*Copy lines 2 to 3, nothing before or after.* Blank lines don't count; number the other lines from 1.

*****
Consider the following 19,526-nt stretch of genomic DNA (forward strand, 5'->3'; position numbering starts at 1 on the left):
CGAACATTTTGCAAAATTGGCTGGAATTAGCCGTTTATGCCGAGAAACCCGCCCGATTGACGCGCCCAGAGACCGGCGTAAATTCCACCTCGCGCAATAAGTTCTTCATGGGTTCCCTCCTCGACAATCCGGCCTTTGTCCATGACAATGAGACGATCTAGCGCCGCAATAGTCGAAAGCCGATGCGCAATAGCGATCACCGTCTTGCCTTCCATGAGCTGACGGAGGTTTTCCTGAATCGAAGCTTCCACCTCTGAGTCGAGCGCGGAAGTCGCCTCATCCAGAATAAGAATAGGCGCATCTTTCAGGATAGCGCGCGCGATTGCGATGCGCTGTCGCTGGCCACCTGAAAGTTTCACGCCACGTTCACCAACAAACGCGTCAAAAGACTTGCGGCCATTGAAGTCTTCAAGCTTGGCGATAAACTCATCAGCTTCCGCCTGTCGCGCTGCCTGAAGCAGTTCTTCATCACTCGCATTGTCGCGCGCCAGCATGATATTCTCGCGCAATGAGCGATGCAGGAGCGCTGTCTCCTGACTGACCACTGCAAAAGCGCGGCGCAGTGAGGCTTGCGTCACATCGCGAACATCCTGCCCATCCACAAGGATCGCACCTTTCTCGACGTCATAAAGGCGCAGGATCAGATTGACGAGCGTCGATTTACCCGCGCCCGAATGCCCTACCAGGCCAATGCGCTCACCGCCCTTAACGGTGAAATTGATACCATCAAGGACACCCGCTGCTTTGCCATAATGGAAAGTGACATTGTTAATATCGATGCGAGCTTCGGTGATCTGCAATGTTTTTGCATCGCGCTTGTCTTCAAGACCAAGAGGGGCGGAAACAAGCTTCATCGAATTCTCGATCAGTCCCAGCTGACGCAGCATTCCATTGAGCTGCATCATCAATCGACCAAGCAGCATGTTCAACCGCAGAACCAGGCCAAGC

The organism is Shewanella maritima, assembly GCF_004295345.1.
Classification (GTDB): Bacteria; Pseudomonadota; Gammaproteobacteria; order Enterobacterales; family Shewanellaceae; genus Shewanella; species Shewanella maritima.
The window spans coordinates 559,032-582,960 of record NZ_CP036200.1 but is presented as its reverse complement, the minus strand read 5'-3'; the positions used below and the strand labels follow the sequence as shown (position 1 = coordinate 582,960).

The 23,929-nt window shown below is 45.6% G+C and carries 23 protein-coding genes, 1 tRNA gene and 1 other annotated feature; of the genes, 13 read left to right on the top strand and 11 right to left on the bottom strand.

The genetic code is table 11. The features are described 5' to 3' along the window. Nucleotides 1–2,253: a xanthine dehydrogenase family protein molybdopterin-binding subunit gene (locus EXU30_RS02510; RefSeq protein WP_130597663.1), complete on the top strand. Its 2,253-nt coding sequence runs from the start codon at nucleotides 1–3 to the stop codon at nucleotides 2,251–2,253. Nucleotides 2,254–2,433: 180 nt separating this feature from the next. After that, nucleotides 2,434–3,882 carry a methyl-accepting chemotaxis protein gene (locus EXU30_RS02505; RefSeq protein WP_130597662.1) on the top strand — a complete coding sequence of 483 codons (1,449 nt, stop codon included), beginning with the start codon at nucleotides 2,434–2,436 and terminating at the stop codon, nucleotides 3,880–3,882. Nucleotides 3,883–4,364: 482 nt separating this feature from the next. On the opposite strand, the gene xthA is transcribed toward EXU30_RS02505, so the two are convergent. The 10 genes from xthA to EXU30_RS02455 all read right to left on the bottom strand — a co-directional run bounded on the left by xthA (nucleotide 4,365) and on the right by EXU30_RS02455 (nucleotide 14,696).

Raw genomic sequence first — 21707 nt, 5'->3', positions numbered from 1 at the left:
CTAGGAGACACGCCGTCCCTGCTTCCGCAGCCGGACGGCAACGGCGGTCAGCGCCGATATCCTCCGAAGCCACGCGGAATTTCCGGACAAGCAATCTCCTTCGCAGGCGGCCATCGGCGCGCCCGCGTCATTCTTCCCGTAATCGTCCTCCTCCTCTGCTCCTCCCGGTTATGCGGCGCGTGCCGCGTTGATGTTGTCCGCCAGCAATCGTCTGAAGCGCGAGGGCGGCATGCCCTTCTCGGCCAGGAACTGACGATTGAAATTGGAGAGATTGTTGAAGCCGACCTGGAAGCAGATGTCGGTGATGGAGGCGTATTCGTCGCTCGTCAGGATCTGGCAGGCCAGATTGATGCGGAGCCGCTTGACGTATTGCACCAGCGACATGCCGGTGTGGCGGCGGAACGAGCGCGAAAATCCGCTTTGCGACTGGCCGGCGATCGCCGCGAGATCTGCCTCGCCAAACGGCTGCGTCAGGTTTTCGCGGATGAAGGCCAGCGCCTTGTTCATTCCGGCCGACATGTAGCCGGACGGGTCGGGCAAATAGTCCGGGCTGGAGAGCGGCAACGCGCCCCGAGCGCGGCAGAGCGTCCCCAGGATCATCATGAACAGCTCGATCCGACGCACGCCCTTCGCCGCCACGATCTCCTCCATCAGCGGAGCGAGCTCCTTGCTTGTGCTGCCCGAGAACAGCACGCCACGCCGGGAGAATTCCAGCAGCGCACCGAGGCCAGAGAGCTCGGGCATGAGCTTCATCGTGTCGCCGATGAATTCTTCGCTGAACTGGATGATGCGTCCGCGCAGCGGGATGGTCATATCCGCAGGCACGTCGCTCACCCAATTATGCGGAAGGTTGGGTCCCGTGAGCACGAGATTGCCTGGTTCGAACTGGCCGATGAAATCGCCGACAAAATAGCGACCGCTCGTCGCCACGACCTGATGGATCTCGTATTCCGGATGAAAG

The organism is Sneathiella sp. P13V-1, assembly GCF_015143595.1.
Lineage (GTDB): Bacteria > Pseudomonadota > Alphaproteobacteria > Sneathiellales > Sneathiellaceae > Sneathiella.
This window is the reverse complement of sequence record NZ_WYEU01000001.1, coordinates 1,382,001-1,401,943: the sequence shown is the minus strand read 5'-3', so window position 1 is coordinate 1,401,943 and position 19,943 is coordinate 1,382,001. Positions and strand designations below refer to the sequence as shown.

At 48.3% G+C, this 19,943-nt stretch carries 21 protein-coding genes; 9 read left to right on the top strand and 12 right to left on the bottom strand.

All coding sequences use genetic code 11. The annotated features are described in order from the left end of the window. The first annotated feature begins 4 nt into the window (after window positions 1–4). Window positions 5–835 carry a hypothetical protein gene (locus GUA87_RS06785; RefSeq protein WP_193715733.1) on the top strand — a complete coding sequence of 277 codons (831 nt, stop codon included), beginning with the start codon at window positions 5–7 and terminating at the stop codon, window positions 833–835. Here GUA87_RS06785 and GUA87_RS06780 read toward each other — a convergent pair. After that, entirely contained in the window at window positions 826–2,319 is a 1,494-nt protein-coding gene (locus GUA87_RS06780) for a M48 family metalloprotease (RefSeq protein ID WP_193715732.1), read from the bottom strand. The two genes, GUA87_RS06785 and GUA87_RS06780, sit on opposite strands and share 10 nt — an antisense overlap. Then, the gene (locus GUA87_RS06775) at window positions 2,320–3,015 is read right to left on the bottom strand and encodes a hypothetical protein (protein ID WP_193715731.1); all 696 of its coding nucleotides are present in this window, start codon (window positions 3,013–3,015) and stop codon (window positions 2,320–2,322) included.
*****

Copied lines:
CGAACATTTTGCAAAATTGGCTGGAATTAGCCGTTTATGCCGAGAAACCCGCCCGATTGACGCGCCCAGAGACCGGCGTAAATTCCACCTCGCGCAATAAGTTCTTCATGGGTTCCCTCCTCGACAATCCGGCCTTTGTCCATGACAATGAGACGATCTAGCGCCGCAATAGTCGAAAGCCGATGCGCAATAGCGATCACCGTCTTGCCTTCCATGAGCTGACGGAGGTTTTCCTGAATCGAAGCTTCCACCTCTGAGTCGAGCGCGGAAGTCGCCTCATCCAGAATAAGAATAGGCGCATCTTTCAGGATAGCGCGCGCGATTGCGATGCGCTGTCGCTGGCCACCTGAAAGTTTCACGCCACGTTCACCAACAAACGCGTCAAAAGACTTGCGGCCATTGAAGTCTTCAAGCTTGGCGATAAACTCATCAGCTTCCGCCTGTCGCGCTGCCTGAAGCAGTTCTTCATCACTCGCATTGTCGCGCGCCAGCATGATATTCTCGCGCAATGAGCGATGCAGGAGCGCTGTCTCCTGACTGACCACTGCAAAAGCGCGGCGCAGTGAGGCTTGCGTCACATCGCGAACATCCTGCCCATCCACAAGGATCGCACCTTTCTCGACGTCATAAAGGCGCAGGATCAGATTGACGAGCGTCGATTTACCCGCGCCCGAATGCCCTACCAGGCCAATGCGCTCACCGCCCTTAACGGTGAAATTGATACCATCAAGGACACCCGCTGCTTTGCCATAATGGAAAGTGACATTGTTAATATCGATGCGAGCTTCGGTGATCTGCAATGTTTTTGCATCGCGCTTGTCTTCAAGACCAAGAGGGGCGGAAACAAGCTTCATCGAATTCTCGATCAGTCCCAGCTGACGCAGCATTCCATTGAGCTGCATCATCAATCGACCAAGCAGCATGTTCAACCGCAGAACCAGGCCAAGC

The organism is Shewanella maritima, assembly GCF_004295345.1.